How Much Should I Weigh?

How Much Should I Weigh?


How much should I weigh and how much body fat should I have? These are valid questions for those of us who want to get fit and lean. There are, however, some limitations with common testing methods.


For example, an average 5 foot 10 inch Japanese man will almost certainly weigh less than a 5 foot 10 inch Polynesian man. The Japanese tend to be leaner, smaller boned and lightly muscled whereas people from the Island nations tend to be of stocky build and heavily muscled. The fact that the more muscular man weighs more does not mean he is out of shape.


It’s important to not concentrate too much on body mass (weight), as it does not take into account body fat or muscle mass. To get a clear picture of how healthy your weight is we can use a number of methods that measure more useful parameters.


Body Mass Index


One of the most widely used methods is BMI or Body Mass Index. The equation is simply:


How Much Should I Weigh? - bmi-equation1


So take your bodyweight in Kg and divide by your height in meters squared. For example my BMI calculation is:


How Much Should I Weigh? - BMI Equation



BMI range table:


How Much Should I Weigh? - BMI Range

Although BMI is a widely used method, I feel that it’s not particularly accurate as many athletic clients are classed as overweight or obese due to their higher muscle mass whereas sedentary clients can be classed as normal range even though they carry much more body fat than my athletes.


A more useful method of determining if you are over or underweight is the waist to hip ratio.


Waist to Hip Ratio (WHR)


This is an easy to apply calculation that requires little equipment.


How Much Should I Weigh? - lemon-and-tape


Measure either the circumference of the smallest part of your waist (lean person) or the circumference approximately one inch above the navel (overweight person). Also, measure the largest circumference of the hips (usually around the buttocks) and then divide the waist measurement by the hip measurement.


For example a waist measurement of 30 inches and a hip measurement of 38 inches gives:

whr-calculation - How Much Should I Weigh?


Below is an overview of what your WHR means:



Please bear in mind that these risk profiles are based solely on the WHR and there are many other factors that can determine a person’s health risk.


Waist-to-hip ratio is a better tool than BMI, however, it still does not accurately measure body fat percentage.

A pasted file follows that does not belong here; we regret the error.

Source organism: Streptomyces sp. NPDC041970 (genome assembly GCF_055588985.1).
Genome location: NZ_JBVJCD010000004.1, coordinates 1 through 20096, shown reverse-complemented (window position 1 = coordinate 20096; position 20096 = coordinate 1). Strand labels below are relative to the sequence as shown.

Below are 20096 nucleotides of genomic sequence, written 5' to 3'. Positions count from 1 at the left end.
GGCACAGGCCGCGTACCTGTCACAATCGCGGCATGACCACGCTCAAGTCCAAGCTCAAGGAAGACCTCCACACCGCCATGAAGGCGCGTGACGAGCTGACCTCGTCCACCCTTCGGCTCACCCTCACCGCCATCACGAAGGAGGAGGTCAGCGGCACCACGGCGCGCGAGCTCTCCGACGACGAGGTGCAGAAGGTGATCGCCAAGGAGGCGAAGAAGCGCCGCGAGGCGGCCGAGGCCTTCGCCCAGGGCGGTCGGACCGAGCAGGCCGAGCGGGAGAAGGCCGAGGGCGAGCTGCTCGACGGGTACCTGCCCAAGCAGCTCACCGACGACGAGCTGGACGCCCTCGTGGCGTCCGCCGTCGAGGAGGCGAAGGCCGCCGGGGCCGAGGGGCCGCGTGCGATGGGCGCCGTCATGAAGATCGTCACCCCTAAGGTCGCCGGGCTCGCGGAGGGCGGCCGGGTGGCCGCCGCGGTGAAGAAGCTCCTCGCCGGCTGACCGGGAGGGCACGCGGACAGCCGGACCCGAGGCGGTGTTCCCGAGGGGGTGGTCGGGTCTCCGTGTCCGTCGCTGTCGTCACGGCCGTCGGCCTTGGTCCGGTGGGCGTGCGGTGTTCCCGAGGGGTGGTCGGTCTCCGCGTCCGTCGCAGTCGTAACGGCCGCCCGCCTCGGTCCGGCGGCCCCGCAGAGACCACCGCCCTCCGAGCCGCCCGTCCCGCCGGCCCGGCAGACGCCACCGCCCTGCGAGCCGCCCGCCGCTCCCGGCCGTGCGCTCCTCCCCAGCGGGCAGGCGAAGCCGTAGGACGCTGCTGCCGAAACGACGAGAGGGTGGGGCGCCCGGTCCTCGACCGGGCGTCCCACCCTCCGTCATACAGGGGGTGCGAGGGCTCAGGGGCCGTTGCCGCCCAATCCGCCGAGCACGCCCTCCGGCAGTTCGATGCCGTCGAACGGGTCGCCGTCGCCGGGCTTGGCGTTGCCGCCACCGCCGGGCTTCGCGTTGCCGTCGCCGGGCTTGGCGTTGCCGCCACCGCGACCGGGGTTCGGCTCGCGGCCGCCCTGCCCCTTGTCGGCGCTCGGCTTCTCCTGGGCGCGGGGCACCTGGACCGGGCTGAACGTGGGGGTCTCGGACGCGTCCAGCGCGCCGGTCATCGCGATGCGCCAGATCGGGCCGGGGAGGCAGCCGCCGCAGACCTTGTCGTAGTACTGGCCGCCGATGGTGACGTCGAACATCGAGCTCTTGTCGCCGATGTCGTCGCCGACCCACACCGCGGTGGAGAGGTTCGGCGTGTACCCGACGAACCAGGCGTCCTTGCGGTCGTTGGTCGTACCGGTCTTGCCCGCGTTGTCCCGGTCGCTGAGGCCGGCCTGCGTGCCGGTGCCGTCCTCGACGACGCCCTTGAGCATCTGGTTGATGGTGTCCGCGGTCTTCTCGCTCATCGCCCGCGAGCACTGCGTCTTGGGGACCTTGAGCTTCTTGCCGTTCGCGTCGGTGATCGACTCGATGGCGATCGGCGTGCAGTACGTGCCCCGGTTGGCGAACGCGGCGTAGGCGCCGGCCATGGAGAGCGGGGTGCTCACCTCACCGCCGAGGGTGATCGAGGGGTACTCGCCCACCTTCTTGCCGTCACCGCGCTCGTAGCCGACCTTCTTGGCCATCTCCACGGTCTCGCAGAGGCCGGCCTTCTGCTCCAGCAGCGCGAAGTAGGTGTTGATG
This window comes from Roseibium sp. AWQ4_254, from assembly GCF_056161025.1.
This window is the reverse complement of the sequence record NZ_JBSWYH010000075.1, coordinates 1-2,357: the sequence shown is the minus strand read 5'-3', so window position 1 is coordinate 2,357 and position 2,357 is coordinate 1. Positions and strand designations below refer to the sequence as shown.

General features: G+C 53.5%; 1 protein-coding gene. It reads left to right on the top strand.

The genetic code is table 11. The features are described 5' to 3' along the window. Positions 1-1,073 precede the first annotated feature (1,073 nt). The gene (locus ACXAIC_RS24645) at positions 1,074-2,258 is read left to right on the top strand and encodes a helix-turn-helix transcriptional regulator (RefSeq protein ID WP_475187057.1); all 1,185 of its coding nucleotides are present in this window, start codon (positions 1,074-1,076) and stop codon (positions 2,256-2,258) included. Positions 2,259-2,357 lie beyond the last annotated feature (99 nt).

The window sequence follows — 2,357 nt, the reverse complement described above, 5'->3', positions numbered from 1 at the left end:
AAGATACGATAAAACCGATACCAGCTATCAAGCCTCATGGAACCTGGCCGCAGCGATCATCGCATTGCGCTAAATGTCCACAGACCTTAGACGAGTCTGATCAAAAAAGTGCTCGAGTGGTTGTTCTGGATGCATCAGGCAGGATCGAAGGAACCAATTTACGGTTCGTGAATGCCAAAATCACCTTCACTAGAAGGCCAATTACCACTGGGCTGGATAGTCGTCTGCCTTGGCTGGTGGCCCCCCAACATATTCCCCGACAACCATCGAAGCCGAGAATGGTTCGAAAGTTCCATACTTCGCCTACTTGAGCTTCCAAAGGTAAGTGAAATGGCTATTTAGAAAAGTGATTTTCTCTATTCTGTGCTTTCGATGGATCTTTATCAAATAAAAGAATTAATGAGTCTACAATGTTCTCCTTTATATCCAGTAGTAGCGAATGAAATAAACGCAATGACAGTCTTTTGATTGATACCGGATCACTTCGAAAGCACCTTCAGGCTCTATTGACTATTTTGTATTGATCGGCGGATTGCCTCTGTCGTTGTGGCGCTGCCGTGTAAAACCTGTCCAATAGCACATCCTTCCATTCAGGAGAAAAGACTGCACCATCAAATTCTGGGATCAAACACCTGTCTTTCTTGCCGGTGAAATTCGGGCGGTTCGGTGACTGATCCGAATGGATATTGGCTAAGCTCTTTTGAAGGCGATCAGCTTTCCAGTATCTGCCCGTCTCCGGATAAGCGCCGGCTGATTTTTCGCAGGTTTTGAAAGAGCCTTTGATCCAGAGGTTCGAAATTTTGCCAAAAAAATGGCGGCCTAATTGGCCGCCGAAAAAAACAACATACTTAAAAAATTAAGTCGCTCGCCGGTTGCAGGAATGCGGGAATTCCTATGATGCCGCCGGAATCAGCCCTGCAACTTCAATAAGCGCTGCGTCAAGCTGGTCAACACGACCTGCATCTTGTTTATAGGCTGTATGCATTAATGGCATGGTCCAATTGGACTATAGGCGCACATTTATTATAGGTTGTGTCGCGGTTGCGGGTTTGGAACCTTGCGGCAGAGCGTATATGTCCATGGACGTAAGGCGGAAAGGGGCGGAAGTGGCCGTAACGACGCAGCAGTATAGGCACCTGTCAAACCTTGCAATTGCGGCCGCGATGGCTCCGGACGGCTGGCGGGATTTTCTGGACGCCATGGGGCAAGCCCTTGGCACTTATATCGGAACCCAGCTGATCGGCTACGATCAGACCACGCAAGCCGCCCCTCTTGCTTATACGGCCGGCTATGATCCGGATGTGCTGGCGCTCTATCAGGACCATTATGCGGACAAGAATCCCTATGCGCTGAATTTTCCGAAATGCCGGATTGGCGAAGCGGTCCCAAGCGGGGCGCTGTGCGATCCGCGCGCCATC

Moving to more accurate measures to answer the question ‘how much should I weigh?’ means using more sophisticated equipment that your local personal trainer or doctor should have access to. Let’s take a look at how body fat percentage can be a super useful tool in determining if you are at your ideal weight.


Body Fat Percentage


How do you find out how much body fat or muscle mass you are carrying?


The method I prefer for simplicity, in the gym environment, is the Tanita range of electronic body composition monitors. I use the Tanita BC-554 body composition monitor and I find it provides a consistent and accurate measure of both body fat percentage and lean muscle mass.

Tanita Body Composition Monitor


The downside to these monitors is that they are affected by hydration levels but the BC-554 measures hydration as standard so, provided that a client’s hydration is consistent, I can confidently use the body fat and muscle mass results.

How Much Should I Weigh? - skin-fold-calipers


The other popular testing method is skin-fold analysis. Calipers are used by a health professional to measure the thickness of a pinch of skin that includes the underlying adipose fat but no muscle. There are standard sites around the body that are used and a combination of those sites are collated to give a final result.

Skin-fold testing is notoriously difficult to do accurately but health professionals who regularly perform the tests and who use quality calipers can provide useful measurements to their clients.

Although the result of the skin-fold test can be converted to a body fat percentage, it is more common to compare the final result in millimeters to future tests thereby identifying trends in body fat.


However you measure your body fat the table below allows you to see how you compare.



So, if you were wondering ‘how much should I weigh?’ you now have three simple methods for calculating how healthy your weight is right now and what sort of numbers you should be aiming for when it comes to BMI, WHR and body fat percentage.


Check out the other pages in my Quick Weight Loss Tips section for more useful information on getting the body you want.


Train hard, train smart and have fun.


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